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The Goals and Principals Involved in Primary Health Care

Aditya Mahset*

Department of Food, Nutrition and Dietetics, Kenyatta University, Nairobi, Kenya

*Corresponding Author:
Aditya Mahset
Department of Food, Nutrition and Dietetics,
Kenyatta University,
E-mail: [email protected]

Received date:26-Aug-2022, Manuscript No. JMAHS-22-76960; assigned: 30-Aug-2022, QC No. JMAHS-22-76960 (PQ); Reviewed: 13-Sep-2022, QC No. JMAHS-22-76960; Revised: 20- Sep-2022, Manuscript No. JMAHS 22-76960(R); Published: 27-Sep- 2022, DOI: 10.4172/2319-9865.11.5.003

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PHC, or Primary Health Care, refers to "Basic Health Care" based on scientifically sound and socially acceptable methods and technology. This makes universal health care available to all members of a community's individuals and families. PHC programs allow for complete community engagement in implementation and decision making. In the spirit of selfreliance and self-determination, services are supplied at a cost that the community and country can pay at each stage of development. In other words, PHC is a health-care approach that goes beyond the standard health-care system and focuses on health equity producing social policy. PHC encompasses all aspects of health, such as access to health care, the environment, and lifestyle. Thus, primary healthcare and public health initiatives may be seen as the foundations of universal health systems. The World Health Organization, or WHO, defines PHC goals as empowering people and communities, multispectral policy and action, and primary care and key public health functions as the basis of integrated health services. According to these definitions, PHC can not only assist an individual who has been diagnosed with a sickness or disorder, but can also actively avoid such disorders by comprehending the individual as a whole.

This ideal model of healthcare was approved in the Alma Ata Declaration of the International Conference on Primary Health Care in 1978, and it became a basic notion of the World Health Organization's goal of Health for All. The Alma Ata Conference launched a "Primary Health Care movement" of professionals and institutions, governments and civil society organizations, researchers and grassroots organizations to address "politically, socially, and economically unacceptable" health disparities in all countries. PHC was motivated by a variety of reasons, one of which being the Barefoot Doctors of China.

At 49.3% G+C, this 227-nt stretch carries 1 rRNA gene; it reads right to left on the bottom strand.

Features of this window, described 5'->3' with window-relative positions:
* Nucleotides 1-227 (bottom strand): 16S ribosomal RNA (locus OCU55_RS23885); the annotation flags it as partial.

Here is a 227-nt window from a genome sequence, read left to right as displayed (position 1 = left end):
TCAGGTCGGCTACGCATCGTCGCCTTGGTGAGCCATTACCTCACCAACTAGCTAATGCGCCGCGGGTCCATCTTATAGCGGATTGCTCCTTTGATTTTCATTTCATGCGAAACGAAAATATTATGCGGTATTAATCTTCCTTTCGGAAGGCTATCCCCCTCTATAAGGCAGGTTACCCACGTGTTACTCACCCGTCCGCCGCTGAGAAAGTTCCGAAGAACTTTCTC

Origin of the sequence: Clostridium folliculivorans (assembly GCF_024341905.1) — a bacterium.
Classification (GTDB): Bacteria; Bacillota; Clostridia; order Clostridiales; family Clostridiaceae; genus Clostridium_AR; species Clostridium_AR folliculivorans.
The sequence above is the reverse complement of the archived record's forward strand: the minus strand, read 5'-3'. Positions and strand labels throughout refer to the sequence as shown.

Goals and principles

The ultimate purpose of primary healthcare is to provide improved health services to all people. As a result, the World Health Organization (WHO) has highlighted five critical components to reaching this goal:

• Reducing health exclusion and social disparities (universal coverage reforms)

• Organizing health services around people's needs and expectations (service delivery reforms)

• Integrating health into all sectors (public policy reforms)

• Pursuing collaborative models of policy dialogue (leadership reforms)

• Expanding stakeholder participation

• Behind these features is a set of fundamental principles articulated in the Alma Ata Declaration, which should be enshrined in national policy in order to launch and sustain PHC as part of a complete health system and in collaboration with other sectors:

• Equitable distribution of health care according to this principle, all persons, regardless of gender, age, caste, color, urban/rural location, or social class, must have access to primary care and other services to address the community's major health concerns.

• Community participation to make the most use of available resources at the local, national, and international levels. Because of its grassroots orientation and emphasis on self-sufficiency, community participation was seen more sustainable than targeted (or vertical) initiatives reliant on international development support.

• Health human resource development complete healthcare is dependent on a sufficient quantity and distribution of qualified physicians, nurses, allied health professionals, community health workers, and others functioning as a health team and supported at the local and referral levels.

• Use of appropriate technology Medical technology that is accessible, affordable, viable, and culturally acceptable to the community should be offered. Refrigerators for cold vaccine storage are examples of acceptable technology. In many situations, less acceptable examples of medical technology could include body scanners or heart-lung devices, which help mainly a small percentage concentrated in urban areas. They are often inaccessible to the poor, but they consume a significant amount of resources.

• Multi-sectorial approach understanding that health cannot be improved alone by involvement in the formal health sector; other sectors are equally vital in fostering community health and self-reliance. Agriculture (e.g., food security); education; communication (e.g., about current health problems and methods for preventing and controlling them); housing; public works (e.g., ensuring an adequate supply of safe water and basic sanitation); rural development; industry; community organizations are among these sectors (including Panchayats or local governments, voluntary organizations, etc.).

To summarize, PHC understands that healthcare is a long-term process of improving people's lives and addressing the underlying socioeconomic factors that contribute to ill health. The concepts connect health, development, and calling for political interventions as opposed to passive acceptance of economic realities conditions.